As part of the 75th anniversary of VE day we will be exploring Leeds Castle’s involvement in World War II with a series of articles posted each day.
The Home Guard
The name of Home Guard came into use after the Prime Minister, Winston Churchill, used the phrase
in a speech, and proper military uniforms began to be issued. The men of the Castle staff who
remained at home joined the Local Defence Volunteers; later to be called the Home Guard. In May
1940, Col. W. Baker formed a local defence force, to which 200 rifles were allocated and some of these
were stored at Leeds Castle.
Leeds had its own section of the Hollingbourne platoon, with a command post in Leeds village. They were
called to a number of incidents, including one when a German airman parachuted on to the Castle golf
course. A day long search followed, until one Home Guard on duty at Broomfield Road saw the fugitive and
held him at gunpoint until the platoon commander turned up and took charge of the prisoner.
The Castle itself survived the war without damage, but a bomb that dropped in the grounds killed one
of Lady Baillie’s pet llamas.
According to official Kent County Council figures released after the war, 946 high explosive bombs, 19
oil bombs, two land mines, and 1,720 incendiary bombs were dropped on the Hollingbourne rural district,
which included the Castle and grounds. In addition, 21 enemy air crafts crashed into the district. Ten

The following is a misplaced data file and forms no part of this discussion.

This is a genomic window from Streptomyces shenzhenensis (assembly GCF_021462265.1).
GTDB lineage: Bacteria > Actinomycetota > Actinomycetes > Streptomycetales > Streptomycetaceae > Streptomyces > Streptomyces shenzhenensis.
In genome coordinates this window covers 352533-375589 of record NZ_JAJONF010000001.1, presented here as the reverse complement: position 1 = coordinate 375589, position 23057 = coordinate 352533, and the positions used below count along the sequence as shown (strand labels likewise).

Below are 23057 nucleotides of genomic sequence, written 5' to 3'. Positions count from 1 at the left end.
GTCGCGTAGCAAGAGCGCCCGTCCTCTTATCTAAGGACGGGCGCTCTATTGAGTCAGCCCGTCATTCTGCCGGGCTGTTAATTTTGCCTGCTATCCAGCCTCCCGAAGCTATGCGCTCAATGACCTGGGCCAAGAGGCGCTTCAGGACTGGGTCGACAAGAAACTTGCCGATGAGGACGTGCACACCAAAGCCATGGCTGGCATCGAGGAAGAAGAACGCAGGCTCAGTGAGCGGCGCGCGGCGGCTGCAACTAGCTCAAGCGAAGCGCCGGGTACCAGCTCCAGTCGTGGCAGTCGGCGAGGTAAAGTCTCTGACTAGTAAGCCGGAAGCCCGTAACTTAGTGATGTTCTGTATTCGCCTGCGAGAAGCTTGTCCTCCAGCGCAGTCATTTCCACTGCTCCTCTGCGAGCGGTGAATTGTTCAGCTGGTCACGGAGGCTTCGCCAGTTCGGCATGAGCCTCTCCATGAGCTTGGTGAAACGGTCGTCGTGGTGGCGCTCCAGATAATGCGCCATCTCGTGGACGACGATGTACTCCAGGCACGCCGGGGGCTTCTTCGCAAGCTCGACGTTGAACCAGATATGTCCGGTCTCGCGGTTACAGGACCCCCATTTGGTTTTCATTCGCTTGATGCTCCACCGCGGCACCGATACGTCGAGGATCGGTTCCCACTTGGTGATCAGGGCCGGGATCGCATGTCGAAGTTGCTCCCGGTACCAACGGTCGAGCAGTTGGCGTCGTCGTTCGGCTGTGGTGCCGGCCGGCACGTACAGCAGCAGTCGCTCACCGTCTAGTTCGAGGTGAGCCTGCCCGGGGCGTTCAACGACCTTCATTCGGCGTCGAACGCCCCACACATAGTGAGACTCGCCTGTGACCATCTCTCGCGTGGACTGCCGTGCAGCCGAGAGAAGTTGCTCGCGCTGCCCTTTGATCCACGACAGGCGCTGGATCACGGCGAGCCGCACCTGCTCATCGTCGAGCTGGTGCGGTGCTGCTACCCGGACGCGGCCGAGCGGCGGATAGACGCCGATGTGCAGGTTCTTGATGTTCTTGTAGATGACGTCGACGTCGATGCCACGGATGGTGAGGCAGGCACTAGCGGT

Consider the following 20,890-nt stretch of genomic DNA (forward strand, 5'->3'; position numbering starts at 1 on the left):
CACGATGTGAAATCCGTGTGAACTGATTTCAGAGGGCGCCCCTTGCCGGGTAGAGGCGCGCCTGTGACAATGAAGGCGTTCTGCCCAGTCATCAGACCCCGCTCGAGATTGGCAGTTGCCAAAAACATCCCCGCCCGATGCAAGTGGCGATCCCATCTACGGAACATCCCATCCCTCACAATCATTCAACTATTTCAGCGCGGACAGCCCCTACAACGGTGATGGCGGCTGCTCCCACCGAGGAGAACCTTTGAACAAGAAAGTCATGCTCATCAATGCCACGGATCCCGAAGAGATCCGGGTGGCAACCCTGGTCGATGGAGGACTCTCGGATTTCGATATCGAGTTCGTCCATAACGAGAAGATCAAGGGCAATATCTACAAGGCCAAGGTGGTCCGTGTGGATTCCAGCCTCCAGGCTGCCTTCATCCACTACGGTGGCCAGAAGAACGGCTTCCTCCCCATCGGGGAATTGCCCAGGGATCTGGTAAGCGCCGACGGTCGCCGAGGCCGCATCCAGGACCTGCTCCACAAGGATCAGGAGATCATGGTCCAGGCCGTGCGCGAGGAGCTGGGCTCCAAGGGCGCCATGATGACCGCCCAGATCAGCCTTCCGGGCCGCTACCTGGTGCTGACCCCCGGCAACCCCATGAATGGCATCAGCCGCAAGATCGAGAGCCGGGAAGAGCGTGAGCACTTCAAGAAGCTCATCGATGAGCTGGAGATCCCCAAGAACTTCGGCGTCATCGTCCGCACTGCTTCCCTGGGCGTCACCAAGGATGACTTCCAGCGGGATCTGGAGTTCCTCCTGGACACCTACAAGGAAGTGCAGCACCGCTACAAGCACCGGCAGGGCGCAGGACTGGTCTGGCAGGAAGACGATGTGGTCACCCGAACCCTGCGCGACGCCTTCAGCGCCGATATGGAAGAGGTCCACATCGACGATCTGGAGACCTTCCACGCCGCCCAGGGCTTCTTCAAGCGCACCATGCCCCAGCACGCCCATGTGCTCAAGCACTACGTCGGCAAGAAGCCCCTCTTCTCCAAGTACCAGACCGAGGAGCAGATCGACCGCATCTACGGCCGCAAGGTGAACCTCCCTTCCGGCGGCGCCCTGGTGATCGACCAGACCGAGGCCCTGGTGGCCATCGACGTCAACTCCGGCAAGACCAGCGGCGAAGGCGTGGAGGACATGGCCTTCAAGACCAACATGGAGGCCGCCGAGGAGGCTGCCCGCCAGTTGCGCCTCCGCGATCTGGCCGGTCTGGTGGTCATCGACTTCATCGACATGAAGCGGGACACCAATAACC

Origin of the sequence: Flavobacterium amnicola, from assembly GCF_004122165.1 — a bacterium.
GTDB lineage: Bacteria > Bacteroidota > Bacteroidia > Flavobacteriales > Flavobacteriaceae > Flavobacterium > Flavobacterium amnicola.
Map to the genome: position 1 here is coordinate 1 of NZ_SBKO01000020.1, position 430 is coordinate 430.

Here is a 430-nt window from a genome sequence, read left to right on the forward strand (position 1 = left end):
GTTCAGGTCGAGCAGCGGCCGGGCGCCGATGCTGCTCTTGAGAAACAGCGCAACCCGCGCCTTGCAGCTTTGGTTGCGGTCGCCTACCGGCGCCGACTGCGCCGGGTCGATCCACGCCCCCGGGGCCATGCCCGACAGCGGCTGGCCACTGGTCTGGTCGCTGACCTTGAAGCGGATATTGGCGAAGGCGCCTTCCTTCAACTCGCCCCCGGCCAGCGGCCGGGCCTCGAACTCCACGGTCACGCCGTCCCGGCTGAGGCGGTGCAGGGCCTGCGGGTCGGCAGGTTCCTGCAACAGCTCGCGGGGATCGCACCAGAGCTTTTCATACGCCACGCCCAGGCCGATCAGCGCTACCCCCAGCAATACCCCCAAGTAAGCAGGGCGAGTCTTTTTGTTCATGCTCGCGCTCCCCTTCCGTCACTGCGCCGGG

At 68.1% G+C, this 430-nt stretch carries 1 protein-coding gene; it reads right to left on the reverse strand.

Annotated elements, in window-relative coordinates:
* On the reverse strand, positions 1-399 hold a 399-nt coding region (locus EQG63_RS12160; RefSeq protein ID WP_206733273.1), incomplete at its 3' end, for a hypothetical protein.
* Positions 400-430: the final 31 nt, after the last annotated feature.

people were killed by war action in the district and another 58 were injured. 11 properties were totally
destroyed, while 1,706 were damaged.
During the war, a tented camp was set up in the castle park. After a while the tents were replaced by
Nissen huts, but they were only occupied for a short time and when the war was over, they were cleared
away with the help of German and Italian prisoners of war waiting to be repatriated.
Throughout the war, the Castle remained a haven for government ministers and other guests. In 1940 the
actor David Niven spent a weekend at Leeds Castle, along with Geoffrey Lloyd, David Margesson who
was the Government Chief Whip and Harcourt (‘Crinks’) Johnstone, the Liberal Whip. It was this visit
that David Niven recounted in his autobiography, The Moon’s a Balloon. Another biographical account
came from Sir Henry. Sir Henry “Chips” Channon, who was an MP for over 20 years wrote in his diaries
that he spent a weekend at Leeds Castle in April 1943. “It was a lyrical day – the heat, the gauze-like mist rising from the fruit blossoms, the spinach-green fields – all were intoxicating, as was the grey castle rising from the moat as I approached it. Black swans followed by cygnets were swimming around. I sat
in the sunshine, drank champagne and ate plovers’ eggs.”
Lady Baillie herself lived much of the time in London, where she carried out voluntary work for a Services
club, travelling down to Leeds at the weekends whenever possible. Her husband Sir Adrian, served the
country with little impact on recorded history, although staff at the Castle understood that his work “had
something to do with the Free French Forces.” There was a general acceptance of not talking about
one’s work during the years of war because “Careless Talk Costs Lives.”
In the many years since World War II ended our gardeners have often come across reminders of the war years such as bullet
NOTE: This replica image was created in 2017 for an exhibition at Leeds Castle.